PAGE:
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4 Strategies To Improve Your Credit Score

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The best way to improve your credit score is by using your credit cards prudently and paying bills on time. However, different people have different circumstances so this might not always be as easy as it sounds. If you are one of those people struggling with this issue, you'll be happy to know that there are methods available that might help make your credit score increase.

In this article, we're going to share 4 strategies to improve your credit score. But before we get to that, let's first discuss what a credit score is and why it is important.


What Is a Credit Score and Why Is It Important?

You've probably already heard that a credit score is the most important number in your adult life. But why?

Firstly , a credit score is a number that represents your creditworthiness. Lenders use your credit scores to determine your ability to pay off debt obligations such as your mortgage, auto loan, and credit card debt.

Your credit score will be based on your credit history which consists of your bank accounts, repayment history, and other financial factors. Although creditors might have their own parameters for credit scores, the following range is often used:


  • Excellent: 800–850
  • Very Good: 740–799
  • Good: 670–739
  • Fair: 580–669
  • Poor: 300–579

A higher credit score means that you're a low-risk borrower. This will get you better rates and terms from a private lender, bank, or credit union. With these conditions, you'll be able to save more money over time.

On the other hand, a lower credit score might show you as a high-risk borrower. Lenders will be less likely to accept you or they'll give you a higher rate. This can result in you paying more for the money you borrowed.

So if you want to get lower mortgage rates and better terms, then having a good credit score is the way to go. The methods needed to improve your credit score will depend on your unique credit situation. Nonetheless, the strategies we're going to share with you often work with almost anyone's credit.


Strategies to Improve Your Credit Score


1. Pay Credit Card Balances Strategically

Your credit score might also affect your credit limit. A good or excellent credit score might lead to a higher credit limit. However, it is advisable that you do not spend all this amount as it can affect your credit utilization ratio.

Your credit utilization ratio, also known as credit utilization rate, represents your total credit balance divided by your total credit limit. This ratio is one of the factors needed to calculate credit scores.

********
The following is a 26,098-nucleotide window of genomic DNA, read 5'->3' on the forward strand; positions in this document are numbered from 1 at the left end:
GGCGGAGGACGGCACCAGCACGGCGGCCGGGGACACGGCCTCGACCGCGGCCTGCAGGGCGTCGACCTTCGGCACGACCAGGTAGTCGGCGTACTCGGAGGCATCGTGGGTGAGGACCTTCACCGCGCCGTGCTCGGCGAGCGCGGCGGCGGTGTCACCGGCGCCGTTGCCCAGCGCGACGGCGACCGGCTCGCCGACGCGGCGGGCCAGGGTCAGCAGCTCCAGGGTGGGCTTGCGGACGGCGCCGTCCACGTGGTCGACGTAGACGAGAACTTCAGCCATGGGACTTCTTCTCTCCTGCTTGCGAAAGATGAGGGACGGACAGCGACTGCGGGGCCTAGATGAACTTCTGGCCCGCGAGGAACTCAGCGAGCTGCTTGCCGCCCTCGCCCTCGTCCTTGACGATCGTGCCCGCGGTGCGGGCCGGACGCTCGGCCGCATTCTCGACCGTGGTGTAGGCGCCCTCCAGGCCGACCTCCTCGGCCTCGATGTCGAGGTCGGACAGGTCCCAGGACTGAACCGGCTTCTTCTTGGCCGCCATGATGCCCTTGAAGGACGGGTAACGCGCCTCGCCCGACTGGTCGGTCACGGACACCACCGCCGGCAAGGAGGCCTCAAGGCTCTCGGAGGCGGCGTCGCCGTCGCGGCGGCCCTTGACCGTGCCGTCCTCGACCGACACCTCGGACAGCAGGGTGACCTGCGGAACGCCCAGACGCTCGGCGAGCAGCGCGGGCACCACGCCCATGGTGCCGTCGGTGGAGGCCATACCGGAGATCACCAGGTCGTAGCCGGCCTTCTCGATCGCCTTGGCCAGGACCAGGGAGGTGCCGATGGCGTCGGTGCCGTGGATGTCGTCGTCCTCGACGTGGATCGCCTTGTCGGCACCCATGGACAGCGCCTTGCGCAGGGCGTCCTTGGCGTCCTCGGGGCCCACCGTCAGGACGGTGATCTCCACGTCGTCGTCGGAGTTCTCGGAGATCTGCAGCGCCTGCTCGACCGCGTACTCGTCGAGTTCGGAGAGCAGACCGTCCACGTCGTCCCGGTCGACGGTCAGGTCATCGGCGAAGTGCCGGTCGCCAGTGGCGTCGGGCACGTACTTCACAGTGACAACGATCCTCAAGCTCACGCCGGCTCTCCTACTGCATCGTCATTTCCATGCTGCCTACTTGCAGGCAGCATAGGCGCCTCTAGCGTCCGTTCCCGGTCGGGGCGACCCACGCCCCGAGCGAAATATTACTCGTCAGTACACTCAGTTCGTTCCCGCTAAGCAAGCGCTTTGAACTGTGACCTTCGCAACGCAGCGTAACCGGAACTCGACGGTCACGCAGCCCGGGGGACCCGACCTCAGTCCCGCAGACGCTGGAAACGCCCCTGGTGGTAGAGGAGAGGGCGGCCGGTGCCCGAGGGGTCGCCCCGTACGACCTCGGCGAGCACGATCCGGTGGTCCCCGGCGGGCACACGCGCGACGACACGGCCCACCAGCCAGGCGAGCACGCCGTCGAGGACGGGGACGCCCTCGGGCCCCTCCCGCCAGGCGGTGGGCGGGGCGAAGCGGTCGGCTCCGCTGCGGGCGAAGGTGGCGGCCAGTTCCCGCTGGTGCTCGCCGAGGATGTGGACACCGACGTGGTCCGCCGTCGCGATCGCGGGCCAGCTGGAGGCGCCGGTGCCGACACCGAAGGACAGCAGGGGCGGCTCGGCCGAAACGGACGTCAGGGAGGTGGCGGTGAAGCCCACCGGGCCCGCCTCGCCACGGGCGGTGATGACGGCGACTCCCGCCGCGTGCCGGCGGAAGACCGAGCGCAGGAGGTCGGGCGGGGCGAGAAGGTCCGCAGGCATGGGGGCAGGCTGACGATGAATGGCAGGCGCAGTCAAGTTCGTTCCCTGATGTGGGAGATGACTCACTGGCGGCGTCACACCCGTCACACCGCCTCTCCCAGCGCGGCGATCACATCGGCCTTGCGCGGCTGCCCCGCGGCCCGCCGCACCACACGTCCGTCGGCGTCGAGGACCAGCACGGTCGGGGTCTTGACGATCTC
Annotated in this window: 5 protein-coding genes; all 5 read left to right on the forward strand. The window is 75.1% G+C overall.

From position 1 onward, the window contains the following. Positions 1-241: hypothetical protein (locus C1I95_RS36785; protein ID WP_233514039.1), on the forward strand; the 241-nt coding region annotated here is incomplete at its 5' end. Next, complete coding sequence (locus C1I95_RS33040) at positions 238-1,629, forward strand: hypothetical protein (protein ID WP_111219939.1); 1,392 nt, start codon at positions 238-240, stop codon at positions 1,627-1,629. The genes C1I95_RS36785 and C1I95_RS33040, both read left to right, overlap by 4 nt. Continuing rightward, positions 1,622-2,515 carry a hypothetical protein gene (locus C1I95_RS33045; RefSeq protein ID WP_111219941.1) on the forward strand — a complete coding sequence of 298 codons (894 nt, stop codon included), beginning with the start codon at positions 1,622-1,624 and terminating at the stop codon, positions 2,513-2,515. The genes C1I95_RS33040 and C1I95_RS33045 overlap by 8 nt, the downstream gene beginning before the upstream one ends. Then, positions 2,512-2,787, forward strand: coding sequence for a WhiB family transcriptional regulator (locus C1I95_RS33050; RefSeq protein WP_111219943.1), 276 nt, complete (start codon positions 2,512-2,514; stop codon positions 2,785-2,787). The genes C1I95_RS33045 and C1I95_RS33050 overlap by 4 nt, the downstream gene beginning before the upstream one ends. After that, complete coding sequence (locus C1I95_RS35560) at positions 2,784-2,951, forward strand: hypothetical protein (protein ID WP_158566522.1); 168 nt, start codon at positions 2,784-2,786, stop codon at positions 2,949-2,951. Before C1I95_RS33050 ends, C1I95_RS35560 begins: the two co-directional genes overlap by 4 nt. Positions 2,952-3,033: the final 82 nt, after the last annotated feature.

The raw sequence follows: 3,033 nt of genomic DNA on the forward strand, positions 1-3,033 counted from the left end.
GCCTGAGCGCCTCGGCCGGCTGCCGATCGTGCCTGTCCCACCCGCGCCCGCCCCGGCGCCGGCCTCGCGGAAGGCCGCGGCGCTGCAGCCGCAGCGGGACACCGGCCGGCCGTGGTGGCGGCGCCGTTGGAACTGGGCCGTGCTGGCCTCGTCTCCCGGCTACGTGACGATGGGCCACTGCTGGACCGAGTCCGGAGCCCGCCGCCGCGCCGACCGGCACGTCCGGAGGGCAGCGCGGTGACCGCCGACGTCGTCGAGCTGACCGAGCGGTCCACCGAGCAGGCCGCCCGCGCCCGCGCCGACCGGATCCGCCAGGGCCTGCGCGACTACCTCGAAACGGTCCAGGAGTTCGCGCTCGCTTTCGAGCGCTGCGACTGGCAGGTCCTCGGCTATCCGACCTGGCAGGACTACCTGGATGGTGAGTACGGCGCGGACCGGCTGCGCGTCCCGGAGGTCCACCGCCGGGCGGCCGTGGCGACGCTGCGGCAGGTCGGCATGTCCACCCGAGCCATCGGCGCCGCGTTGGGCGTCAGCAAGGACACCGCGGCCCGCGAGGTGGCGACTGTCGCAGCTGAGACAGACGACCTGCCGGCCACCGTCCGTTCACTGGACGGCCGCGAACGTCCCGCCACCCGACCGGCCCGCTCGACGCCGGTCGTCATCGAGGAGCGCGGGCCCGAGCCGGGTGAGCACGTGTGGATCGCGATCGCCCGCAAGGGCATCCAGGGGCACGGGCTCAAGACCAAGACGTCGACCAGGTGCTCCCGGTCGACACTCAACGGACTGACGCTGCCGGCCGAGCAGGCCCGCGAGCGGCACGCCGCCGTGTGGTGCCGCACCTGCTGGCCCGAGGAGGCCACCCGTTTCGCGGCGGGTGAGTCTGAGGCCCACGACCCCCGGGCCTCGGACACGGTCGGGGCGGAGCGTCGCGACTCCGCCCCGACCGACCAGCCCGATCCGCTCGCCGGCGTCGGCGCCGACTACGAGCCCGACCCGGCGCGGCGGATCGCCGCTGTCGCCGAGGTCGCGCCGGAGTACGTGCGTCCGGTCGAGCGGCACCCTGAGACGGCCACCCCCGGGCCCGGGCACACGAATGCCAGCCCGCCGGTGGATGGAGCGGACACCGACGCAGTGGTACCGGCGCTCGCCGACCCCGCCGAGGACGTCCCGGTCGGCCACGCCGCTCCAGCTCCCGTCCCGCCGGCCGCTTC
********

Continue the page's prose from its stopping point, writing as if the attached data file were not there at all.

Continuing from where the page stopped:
The standard rule of thumb is you only use up to 30% of your available credit. Having a lower credit utilization ratio means that you're using less of your credit limits. And this often interprets as you doing a great job managing your credit and not overspending.

Before your credit card issuer submits their report to credit bureaus, you'll want to make sure that you have a low credit utilization rate. The best way to attain this is by paying down your balance before the billing cycle ends. Another method is to pay several times in a month to ensure that your credit card balances stay low.


2. Dispute Credit Report Errors

Another important strategy for increasing your credit score is to dispute credit report errors.

Federal law allows you to get a free credit report copy every 12 months from each of the three major credit bureaus. There are several ways to obtain credit reports but the most reliable one is through

Once you receive a copy of your credit report, check for any errors such as timely payments marked as late payments, incorrect balances on accounts, or inaccuracies in your identity information.

strategies to improve your credit score

3. Don’t Close Credit Card Accounts

A paid-off account is a good thing. However, closing a credit card account, even if it has a $0 balance, is not always a good move. In fact, closing credit accounts might actually hurt your credit score.

Lenders often look for borrowers with a long credit history. Especially one that shows a solid track of consistent on-time payments.


4. Deal With Collections Accounts

Your account will turn into a collections account if you have consecutive missed payments. Your lender or creditor will assign your unpaid debts to a collection agency. It is then the collection agency's job to collect the money owed.

Being pursued by a debt collector can be stressful, but ignoring them might only lead to more problems such as facing a lawsuit. The best thing you can do is to face your debt head-on and start paying it off.

Having a collection account can have a negative effect on your credit report, which then leads to a bad credit score. So once you paid off your debt, persuade the collection agency to stop reporting your account. Collections can stay up to seven years on your credit report. But ignoring the problem will only lead to a longer wait time.


Call Ebenezer Mortgage Solutions For More Tips

Raising your credit score improves your financial outlook. It gives you access to better loan deals which can result in lower monthly bill payments.

Want more tips on increasing your credit score? Or need help with your mortgage application? Ebenezer Mortgage Solutions is ready to assist you. Call us today at (813) 284-4027 so we can start getting you into your dream home.


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